State releases shock hospital-pricing data, calls for action
The state's Department of Health has released hospital charges and costs for more than 1,400 medical conditions, revealing extraordinary discrepancies between hospitals across the state.
The release is part of state health commissioner Nirav Shah's pledge to provide greater transparency in health care costs, and an effort to begin a conversation over how hospitals arrive at their charges.
The hope, Shah said, is that consumers, insurers and employers call for more clarity and logic in a system lacking in both.
“Why does it cost $4,000 to get a C-section, severity adjusted at Hospital A, and $12,000 for a C-section across the street at Hospital B,” said Shah, during an interview with Capital New York two days before the data was made public. “I don't have a good answer for that and I don't think hospitals do either.”
As an example, the data revealed when a woman arrives at Lutheran Medical Center in Brooklyn in need of a Caesarean section, she can expect an official charge of $8,000. Not a bad markup for the hospital where it costs about $4,400 to perform the surgery.
Walk a mile west, however, and the same C-section at New York Methodist carries a price tag of $19,000, though it only costs Methodist $5,900 to perform.
The disparity between the two Brooklyn hospitals is as wide for vaginal births, and was one of the many highlights found in trove of data released by the state's department of health.
Most New Yorkers don't pay anything close to these exorbitant sums. Medicare, Medicaid and private insurance companies all pay set rates, which they negotiate in advance, far below these charges. Even the uninsured – expected to be about 1.6 million New Yorkers after the implementation of the Affordable Care Act – are shielded from these astronomical charges.
The Hospital Financial Assistance Law, passed in 2007, limits the amount anyone who earns up to 300 percent of the poverty level will pay toward their hospital bill, and that applies regardless of a patient's immigration status. That means there are only a handful of patients expected to pay anything close to the prices that hospitals officially charge.
“For a given transaction, for a given consumer, it doesn't matter,” said Fred Hyde, a clinical professor in the department of health policy and management at Columbia's Mailman School of Public Health. “It really isn't relevant.”
Perhaps not by itself, but state health officials hope that greater transparency serves to begin a conversation over why hospital prices rise so much faster than inflation.
“One way to have the cost curve bent is a by having it as a constant background discussion and noise,” Hyde said. Shah briefly talked about the need for greater transparency at a health forum last week in Manhattan. He was asked about hospital pricing following a story in The New York Times.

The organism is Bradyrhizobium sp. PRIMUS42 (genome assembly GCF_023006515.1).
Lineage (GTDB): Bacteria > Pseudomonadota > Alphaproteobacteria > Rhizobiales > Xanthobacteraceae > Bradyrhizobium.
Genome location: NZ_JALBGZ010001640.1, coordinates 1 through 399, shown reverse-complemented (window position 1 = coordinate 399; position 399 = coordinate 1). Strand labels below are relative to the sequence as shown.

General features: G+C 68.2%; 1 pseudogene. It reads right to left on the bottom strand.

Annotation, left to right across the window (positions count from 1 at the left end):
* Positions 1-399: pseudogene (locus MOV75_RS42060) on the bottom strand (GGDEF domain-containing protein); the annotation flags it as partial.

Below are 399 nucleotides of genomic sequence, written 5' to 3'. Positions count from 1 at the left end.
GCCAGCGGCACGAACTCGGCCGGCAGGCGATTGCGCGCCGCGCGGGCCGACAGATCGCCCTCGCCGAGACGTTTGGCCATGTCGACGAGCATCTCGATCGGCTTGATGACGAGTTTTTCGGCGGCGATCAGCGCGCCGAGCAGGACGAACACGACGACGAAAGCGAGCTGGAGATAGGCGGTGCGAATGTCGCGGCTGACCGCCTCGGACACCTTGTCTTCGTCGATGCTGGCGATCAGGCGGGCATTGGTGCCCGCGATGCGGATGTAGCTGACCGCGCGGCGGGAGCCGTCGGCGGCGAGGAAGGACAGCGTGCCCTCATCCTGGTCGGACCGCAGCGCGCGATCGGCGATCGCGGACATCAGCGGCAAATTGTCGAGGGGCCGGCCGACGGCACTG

The data, while more extensive than anything ever before released, lacks context. In health care, cost does not always correlate with value, and few people would bargain hunt when they need a life-saving procedure.
That makes it hard for the average person to know what to do with all this information.
State officials acknowledged the data could even have the opposite of its intended effect. It could encourage people to choose a more expensive hospital, assuming that higher price equates to higher quality.
But Shah said the key to rational decision making must start with an openness that has never existed in the opaque world of hospital financing.
“Certainly consumers need this information to make more informed decisions,” Shah said. “Frankly, this is New York State citizens' data. It is hospitals' decision on how they want to price and how they want to market but there can't be a block box around cost and charges.”
In May, the Obama administration released similar data for 100 of the most common diagnoses. The goal there, too, was to shed light on one of the least transparent areas of health care costs. Shah said this effort expands upon what the federal government did in the spring, and the move was applauded by the trade group representing New York's insurers.
“It is important first step in peeling back the curtain so that people understand there are cost differences between facilities and consumers can question why,” said Leslie Moran, spokeswoman for The New York Health Plan Association. “It's kind of a poke in our butts for people to take some proactive measures.”
The state's data also revealed the median cost of a treatment - what it costs a hospital to provide - varies even among hospitals in the same neighborhood, though the discrepancies are far less than those found in what hospitals charge. That can have a far greater impact on the average New Yorker because its by those measures hospitals calculate their bottom lines, and with an eye toward those metrics that they must negotiate with private insurance companies, who pass on any additional costs to consumers.
Uwe Reinhardt, a Princeton professor of health economics, suggested that one reason for the variation might be because the costs include fixed overhead that is then pro-rated for individuals. "That allocation is always arbitrary and along can introduce variance in reported unit costs," he said. "Furthermore, some hospitals may have old, energy-ineffecient facilities or an older workforce. And, let's be frank, some hospitals are more effeciently managed than others."
The Greater New York Hospital Association released a statment explaining that costs are impacted by many factors "including a hospital's location, the skill mix of its workforce, it teaching status, and its mission-related activities."
The missing piece, everyone acknowledges, is price – or what a procedure costs the consumer at varyiong hospitals. That data isn't available yet but Shah promised the state will get there.
“We are ultimately going to get toward true price transparency,” Shah said. “We will get there.”